Internet growth = Low supply of available IPv4
For over 10 years, warnings about the limited size of IPv4 address space have circulated and the goal has been to replace IPv4 with IPv6. While this is no secret for most engineers, however, currently IPv6 addresses are only used by a few operators even though IPv4 addresses are now exhausted.
If you have your web site hosted with a dedicated IP address, you will most likely notice the price of that dedicated IP address increase. IP addresses are in low demand and the web hosting industry has difficulties obtaining large blocks of IPv4 addresses.
The evolution of the Internet and movement towards IPv6
As with the lead-up to Y2K (remember that?), vendors and service providers will do most of the hard work that is required to transition to an IPv6 Internet. ISPs will lead consumers, while large corporations will have teams dedicated to the change from IPv4 to IPv6.
As a small business owner, you will need to be sure that all network equipment and software is ready. It might need updates at the time when IPv6 comes. Planning ahead will help prevent interruptions to the critical connections that take place via the Internet. It will also allow you to buy equipment and services at negotiated prices rather than on an emergency, cost-is-no-object basis.
Is my company IPv6 ready?
If your company has recently purchased equipment for its network, then it is very likely to already be IPv6-capable. Do not worry about your equipment. Because if the equipment is between two and five years old, it might have some IPv6 capabilities. If the hardware is more than five years old, however, then its readiness is a toss up. The switch to IPv6 is a strong reason to upgrade network equipment.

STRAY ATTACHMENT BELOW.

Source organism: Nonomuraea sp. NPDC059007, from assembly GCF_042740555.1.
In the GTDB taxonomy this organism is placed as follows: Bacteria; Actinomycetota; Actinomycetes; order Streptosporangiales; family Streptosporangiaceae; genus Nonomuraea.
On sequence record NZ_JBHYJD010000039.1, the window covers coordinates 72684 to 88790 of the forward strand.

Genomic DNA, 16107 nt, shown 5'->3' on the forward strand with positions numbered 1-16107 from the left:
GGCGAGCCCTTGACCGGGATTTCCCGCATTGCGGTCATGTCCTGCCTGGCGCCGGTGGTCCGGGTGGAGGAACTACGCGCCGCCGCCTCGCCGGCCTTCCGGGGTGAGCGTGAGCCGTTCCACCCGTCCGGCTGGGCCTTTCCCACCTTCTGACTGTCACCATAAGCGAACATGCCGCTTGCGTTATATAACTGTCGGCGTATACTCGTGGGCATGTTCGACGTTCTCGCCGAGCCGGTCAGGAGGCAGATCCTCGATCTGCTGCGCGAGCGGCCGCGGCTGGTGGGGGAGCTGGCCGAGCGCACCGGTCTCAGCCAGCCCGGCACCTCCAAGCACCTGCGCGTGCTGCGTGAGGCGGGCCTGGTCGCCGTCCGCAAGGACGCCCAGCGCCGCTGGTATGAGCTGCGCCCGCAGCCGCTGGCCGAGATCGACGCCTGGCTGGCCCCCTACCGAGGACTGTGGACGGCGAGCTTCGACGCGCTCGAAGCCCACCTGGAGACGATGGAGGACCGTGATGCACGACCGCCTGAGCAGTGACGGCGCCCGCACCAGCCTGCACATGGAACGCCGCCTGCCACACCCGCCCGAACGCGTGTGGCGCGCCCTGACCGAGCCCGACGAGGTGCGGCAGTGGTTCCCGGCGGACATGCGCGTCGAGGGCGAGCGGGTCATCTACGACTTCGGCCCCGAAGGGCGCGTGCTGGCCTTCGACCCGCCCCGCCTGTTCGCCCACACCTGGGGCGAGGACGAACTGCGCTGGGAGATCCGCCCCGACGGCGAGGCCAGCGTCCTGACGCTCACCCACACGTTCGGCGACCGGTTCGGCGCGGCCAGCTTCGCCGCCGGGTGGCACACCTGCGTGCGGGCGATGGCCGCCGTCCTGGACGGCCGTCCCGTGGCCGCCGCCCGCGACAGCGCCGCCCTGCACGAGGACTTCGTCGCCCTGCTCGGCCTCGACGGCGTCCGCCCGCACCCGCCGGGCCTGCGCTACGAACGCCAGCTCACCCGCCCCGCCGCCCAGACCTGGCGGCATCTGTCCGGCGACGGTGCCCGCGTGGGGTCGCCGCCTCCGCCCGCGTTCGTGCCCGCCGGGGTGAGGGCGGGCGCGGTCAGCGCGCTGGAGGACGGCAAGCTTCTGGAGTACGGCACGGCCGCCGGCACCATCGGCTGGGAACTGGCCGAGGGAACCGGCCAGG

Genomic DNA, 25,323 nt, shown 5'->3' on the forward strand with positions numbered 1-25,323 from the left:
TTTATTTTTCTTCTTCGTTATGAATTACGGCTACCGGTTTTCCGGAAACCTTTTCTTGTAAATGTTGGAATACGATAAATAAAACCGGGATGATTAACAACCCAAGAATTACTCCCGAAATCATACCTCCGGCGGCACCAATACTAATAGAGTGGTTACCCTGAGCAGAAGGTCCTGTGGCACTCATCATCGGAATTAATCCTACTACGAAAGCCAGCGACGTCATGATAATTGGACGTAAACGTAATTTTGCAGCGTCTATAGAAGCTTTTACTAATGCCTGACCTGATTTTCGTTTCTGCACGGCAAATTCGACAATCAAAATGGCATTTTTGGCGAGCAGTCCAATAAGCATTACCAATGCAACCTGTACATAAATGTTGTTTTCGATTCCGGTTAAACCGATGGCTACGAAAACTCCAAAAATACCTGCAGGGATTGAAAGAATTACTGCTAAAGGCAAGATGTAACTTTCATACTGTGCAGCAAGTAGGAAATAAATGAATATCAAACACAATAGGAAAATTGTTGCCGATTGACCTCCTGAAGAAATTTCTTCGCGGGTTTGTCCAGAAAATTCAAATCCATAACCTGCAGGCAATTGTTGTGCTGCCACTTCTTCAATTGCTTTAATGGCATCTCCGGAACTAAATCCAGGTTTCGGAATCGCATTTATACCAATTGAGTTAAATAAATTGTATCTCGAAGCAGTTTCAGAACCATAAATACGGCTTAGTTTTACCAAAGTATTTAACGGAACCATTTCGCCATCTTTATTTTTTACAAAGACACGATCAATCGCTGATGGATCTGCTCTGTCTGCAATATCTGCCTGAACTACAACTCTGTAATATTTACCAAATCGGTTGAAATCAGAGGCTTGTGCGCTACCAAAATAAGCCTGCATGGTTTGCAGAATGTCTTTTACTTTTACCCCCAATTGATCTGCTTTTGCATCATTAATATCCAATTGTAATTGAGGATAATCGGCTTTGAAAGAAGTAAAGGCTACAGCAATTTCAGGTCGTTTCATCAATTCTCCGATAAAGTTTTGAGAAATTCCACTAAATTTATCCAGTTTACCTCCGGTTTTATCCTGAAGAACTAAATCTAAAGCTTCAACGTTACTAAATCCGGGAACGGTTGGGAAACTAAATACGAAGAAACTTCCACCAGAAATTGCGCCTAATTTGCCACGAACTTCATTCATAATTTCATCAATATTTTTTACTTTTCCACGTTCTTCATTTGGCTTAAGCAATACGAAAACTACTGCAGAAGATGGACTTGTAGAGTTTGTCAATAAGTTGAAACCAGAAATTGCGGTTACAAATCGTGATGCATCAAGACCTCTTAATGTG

Is my web site IPv6 ready?
If you are a webmaster, most likely your web site has not yet been transferred. The next generation of Internet addresses are available. Service providers are finding it necessary to impose higher prices for IPv4 addresses. This is due to the simple reason that there are just not many left. Again, the law of supply and demand has come into play.
Advantages of IPv6
IPv6 benefits will include a level of security baked into the protocol. Engineers designed the IPv4 system for an “age of innocence” with a small Internet population. IPv6 is for a larger, more cynical age. So, it carries capabilities for verifying addresses and known identities. Also, it has the ability to establish more trust between routers. It should become harder, for example, for criminals to use “address spoofing” attacks. This is when web sites or e-mail messages misrepresent where they come from.
Plan ahead for success
The key to long-term web success is planning ahead for change. How you position your business is just as important as your product or service. On the world wide web, planning ahead for the future says it all. Change in the web hosting industry is coming and some might say, even constant.